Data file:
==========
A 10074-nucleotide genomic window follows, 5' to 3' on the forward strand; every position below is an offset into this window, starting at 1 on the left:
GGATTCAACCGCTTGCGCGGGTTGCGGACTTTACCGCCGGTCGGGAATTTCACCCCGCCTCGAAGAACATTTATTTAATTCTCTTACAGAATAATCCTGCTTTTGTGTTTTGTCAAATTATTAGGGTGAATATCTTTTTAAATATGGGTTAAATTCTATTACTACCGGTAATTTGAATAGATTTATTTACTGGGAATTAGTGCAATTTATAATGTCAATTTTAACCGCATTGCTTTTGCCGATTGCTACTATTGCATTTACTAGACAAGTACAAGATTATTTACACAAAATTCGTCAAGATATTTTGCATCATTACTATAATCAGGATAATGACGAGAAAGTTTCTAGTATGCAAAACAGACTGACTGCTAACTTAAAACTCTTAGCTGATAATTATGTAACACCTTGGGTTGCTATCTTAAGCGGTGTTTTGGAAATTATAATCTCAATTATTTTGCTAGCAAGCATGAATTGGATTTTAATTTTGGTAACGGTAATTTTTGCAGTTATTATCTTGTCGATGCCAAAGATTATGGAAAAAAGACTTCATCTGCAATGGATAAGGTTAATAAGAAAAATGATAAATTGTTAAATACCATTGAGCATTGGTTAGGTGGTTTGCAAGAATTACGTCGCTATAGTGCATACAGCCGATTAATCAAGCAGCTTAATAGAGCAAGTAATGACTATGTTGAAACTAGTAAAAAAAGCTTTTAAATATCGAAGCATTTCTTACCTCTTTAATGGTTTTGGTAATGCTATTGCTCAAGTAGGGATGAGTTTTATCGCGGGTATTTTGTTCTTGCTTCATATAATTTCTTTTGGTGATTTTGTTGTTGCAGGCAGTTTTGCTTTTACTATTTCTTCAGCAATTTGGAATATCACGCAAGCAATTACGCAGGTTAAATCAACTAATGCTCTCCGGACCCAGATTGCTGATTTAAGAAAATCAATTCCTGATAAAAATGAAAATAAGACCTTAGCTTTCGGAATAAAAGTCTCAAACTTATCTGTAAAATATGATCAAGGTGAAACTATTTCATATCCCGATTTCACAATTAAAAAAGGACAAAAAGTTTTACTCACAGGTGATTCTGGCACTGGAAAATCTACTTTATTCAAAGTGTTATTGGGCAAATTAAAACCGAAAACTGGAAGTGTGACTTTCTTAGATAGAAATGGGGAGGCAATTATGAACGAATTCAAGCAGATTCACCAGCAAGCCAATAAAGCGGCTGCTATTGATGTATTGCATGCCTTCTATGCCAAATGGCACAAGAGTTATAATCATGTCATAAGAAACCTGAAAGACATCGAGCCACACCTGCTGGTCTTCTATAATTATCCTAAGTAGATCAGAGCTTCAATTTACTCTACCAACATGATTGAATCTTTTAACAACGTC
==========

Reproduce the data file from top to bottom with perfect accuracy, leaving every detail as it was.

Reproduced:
A 10074-nucleotide genomic window follows, 5' to 3' on the forward strand; every position below is an offset into this window, starting at 1 on the left:
GGATTCAACCGCTTGCGCGGGTTGCGGACTTTACCGCCGGTCGGGAATTTCACCCCGCCTCGAAGAACATTTATTTAATTCTCTTACAGAATAATCCTGCTTTTGTGTTTTGTCAAATTATTAGGGTGAATATCTTTTTAAATATGGGTTAAATTCTATTACTACCGGTAATTTGAATAGATTTATTTACTGGGAATTAGTGCAATTTATAATGTCAATTTTAACCGCATTGCTTTTGCCGATTGCTACTATTGCATTTACTAGACAAGTACAAGATTATTTACACAAAATTCGTCAAGATATTTTGCATCATTACTATAATCAGGATAATGACGAGAAAGTTTCTAGTATGCAAAACAGACTGACTGCTAACTTAAAACTCTTAGCTGATAATTATGTAACACCTTGGGTTGCTATCTTAAGCGGTGTTTTGGAAATTATAATCTCAATTATTTTGCTAGCAAGCATGAATTGGATTTTAATTTTGGTAACGGTAATTTTTGCAGTTATTATCTTGTCGATGCCAAAGATTATGGAAAAAAGACTTCATCTGCAATGGATAAGGTTAATAAGAAAAATGATAAATTGTTAAATACCATTGAGCATTGGTTAGGTGGTTTGCAAGAATTACGTCGCTATAGTGCATACAGCCGATTAATCAAGCAGCTTAATAGAGCAAGTAATGACTATGTTGAAACTAGTAAAAAAAGCTTTTAAATATCGAAGCATTTCTTACCTCTTTAATGGTTTTGGTAATGCTATTGCTCAAGTAGGGATGAGTTTTATCGCGGGTATTTTGTTCTTGCTTCATATAATTTCTTTTGGTGATTTTGTTGTTGCAGGCAGTTTTGCTTTTACTATTTCTTCAGCAATTTGGAATATCACGCAAGCAATTACGCAGGTTAAATCAACTAATGCTCTCCGGACCCAGATTGCTGATTTAAGAAAATCAATTCCTGATAAAAATGAAAATAAGACCTTAGCTTTCGGAATAAAAGTCTCAAACTTATCTGTAAAATATGATCAAGGTGAAACTATTTCATATCCCGATTTCACAATTAAAAAAGGACAAAAAGTTTTACTCACAGGTGATTCTGGCACTGGAAAATCTACTTTATTCAAAGTGTTATTGGGCAAATTAAAACCGAAAACTGGAAGTGTGACTTTCTTAGATAGAAATGGGGAGGCAATTATGAACGAATTCAAGCAGATTCACCAGCAAGCCAATAAAGCGGCTGCTATTGATGTATTGCATGCCTTCTATGCCAAATGGCACAAGAGTTATAATCATGTCATAAGAAACCTGAAAGACATCGAGCCACACCTGCTGGTCTTCTATAATTATCCTAAGTAGATCAGAGCTTCAATTTACTCTACCAACATGATTGAATCTTTTAACAACGTC